2. 2, The things religions believe in and worship are each religion’s specially designated god, which are fixed and don’t change. Religions believe in opposing people who compare themselves to deities and boast about possessing “spiritual powers”. An evil cult, by contrast, worships the founding person himself.
    3. 3, Our nation’s religions have lawfully registered organizations and activity locations. Religious citizens’ collective religious activities are held at registered religious activity locations.

    Bottom bar:

    • Tianjin People’s Government Guarding-Against-and-Dealing-With-the-Evil-Cults-Problem Office 天津人民政府防范和处理邪教问题办公室。
    • Tianjin City Anti-Evil Cults Association 天津市反邪教协会。


    • Guilty of unpardonable evil 十恶不赦。
    • *** (name of the evil cult’s founder)

    6. Five Reasons the Common Masses Follow Evil Cults

    Five Reasons the Common Masses Mistakenly Enter the Evil Cult Wrong Road

    1. The first is that when people meet sudden misfortune in life, they have a desperate state of mind toward real life, and evil cults will then enter by taking advantage of this weakness, they will use vague and illusory devious heresy to mislead, and cause people to be taken in and cheated;
    2. The second is that when people meet special difficulties in life, evil cults will seize the opportunity to show a helping-in-trouble and assisting-the-poor appearance, they’ll use small favours or help in a short-term difficulty, thereby people are filled with thankfulness psychologically and join an evil cult organization;
    3. The third is when people suffer illness and are unable to get well for a long time and are suffering, evil cults will, by introducing ancient traditional secret recipes and by promoting some kind of qìgōng extra-sensory-perception abilities, lure people into taking the bait;
    4. The fourth is when people need to make their health and bodies stronger, some evil cults will seize the opportunity to proclaim some qìgōng methods’ mystical capabilities, luring people through group exercise over a long period of time, etc., cause people to unwittingly become members of an evil cult;
    5. The fifth is the psychology of blindly following. They see the people around them practicing some kind of qìgōng method and they are caused to follow the crowd, the “hurry after the crowd” effect, so they confusedly become members of an evil cult.

    7. How to Report an Evil Cult

    Methods for Exposing and Reporting the Discovery of Evil Cults’ Illegal and Criminal Activities 发现邪教违法犯罪活动的揭发检举手段

    1. Report to the lowest-level Party organization. 向基层党政组报告;
    2. Make the situation known to the local police station. 向派出所反映情况;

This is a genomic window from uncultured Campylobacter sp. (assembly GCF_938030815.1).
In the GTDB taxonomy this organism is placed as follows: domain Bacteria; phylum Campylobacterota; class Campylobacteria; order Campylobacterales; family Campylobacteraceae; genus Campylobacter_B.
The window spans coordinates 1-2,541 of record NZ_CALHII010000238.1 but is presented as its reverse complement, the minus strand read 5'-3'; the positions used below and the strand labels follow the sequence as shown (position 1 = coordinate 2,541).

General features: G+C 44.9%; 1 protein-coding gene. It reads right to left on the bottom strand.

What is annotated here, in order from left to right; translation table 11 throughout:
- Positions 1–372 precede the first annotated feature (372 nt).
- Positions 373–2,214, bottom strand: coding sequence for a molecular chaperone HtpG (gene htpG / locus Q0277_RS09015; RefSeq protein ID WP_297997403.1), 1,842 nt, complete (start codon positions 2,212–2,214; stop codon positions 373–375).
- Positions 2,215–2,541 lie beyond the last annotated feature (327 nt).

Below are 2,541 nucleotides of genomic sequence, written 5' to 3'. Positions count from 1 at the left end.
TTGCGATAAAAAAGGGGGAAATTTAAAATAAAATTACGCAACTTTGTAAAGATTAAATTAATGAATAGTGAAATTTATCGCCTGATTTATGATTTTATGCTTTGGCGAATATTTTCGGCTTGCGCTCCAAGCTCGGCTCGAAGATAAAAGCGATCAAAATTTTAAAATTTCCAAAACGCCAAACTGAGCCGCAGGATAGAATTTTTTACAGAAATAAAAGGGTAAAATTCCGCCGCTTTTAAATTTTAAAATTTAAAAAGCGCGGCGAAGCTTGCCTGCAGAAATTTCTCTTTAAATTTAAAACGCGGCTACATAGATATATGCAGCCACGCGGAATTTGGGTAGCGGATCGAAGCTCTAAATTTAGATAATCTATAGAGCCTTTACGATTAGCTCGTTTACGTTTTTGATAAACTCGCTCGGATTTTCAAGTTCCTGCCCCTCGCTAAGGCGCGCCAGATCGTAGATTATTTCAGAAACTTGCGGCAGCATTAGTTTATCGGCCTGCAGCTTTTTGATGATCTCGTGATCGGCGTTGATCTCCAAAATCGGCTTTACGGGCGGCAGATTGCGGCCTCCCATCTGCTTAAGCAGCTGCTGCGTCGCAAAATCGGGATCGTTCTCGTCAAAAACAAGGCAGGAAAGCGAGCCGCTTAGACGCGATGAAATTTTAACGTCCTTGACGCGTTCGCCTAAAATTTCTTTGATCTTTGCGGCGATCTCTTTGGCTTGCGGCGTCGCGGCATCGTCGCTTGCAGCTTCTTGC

3. If you meet a public trouble-causing gathering, etc., you can immediately call 110 and report it to the police.

    Image: (A man turns over some evil cult materials that he found in his mailbox to the Anti-Evil Cults Committee 反邪教委员会。)


    Left image:

    • “The fire-fighters are great!” “消防宫兵们真棒!”
    • “Look! As soon as I use my kungfu powers, the fire is extinguished!”

    Right image:

    • “You only have to believe our **, and this bracelet is yours.”


    Left image:

    • [On clothing] Kingdom of Heaven 天国; *,*,* (evil cult’s slogan)ï¼› perfection 圆满; divine 神; look with hatred on society 仇视社会; Doomsday is approaching 末日来临; Reach a higher level 上层次。
    • [Underneath] illegal activity 非法活动

    Right image:

    • [On clothes] *,*,* (evil cult’s slogan)
    • [Papers] Don’t need to take medicine 不用吃药; qìgōng healing 气功治病; use kungfu powers to avoid disaster 发功免灾; divine 神。



    • [On building] Local Police Station 派出所
    • [Arm band] “On duty” (a member of the Neighbourhood Committee 居委会)
    • [On prisoner] “****” (name of the evil cult)

    These posters most definitely have a specific “evil cult” in mind; they name it repeatedly in the pictures, just not in the main text. In the picture on the right, this group’s name is written on the “faithful running dog” (忠实走狗) of Uncle Sam (山姆大叔), who isn’t directly named but is clearly insinuated by the tall skinny legs and striped pants. In other words, they’re insinuating that the U.S. uses this group to try and destabilize China.

    This group is among the top three most hated/least tolerated groups in China, and were one of the biggest China stories of the 90’s. They’re the people who were outside the Chinese consulate in Vancouver when my parents went to get their visas, who my mom didn’t know about and almost walked in to apply for a Chinese visa with their material in hand (my dad made her leave it in the lobby). I didn’t translate the parts of the posters that identity this group specifically because those terms are just too sensitive for the Chinese internet.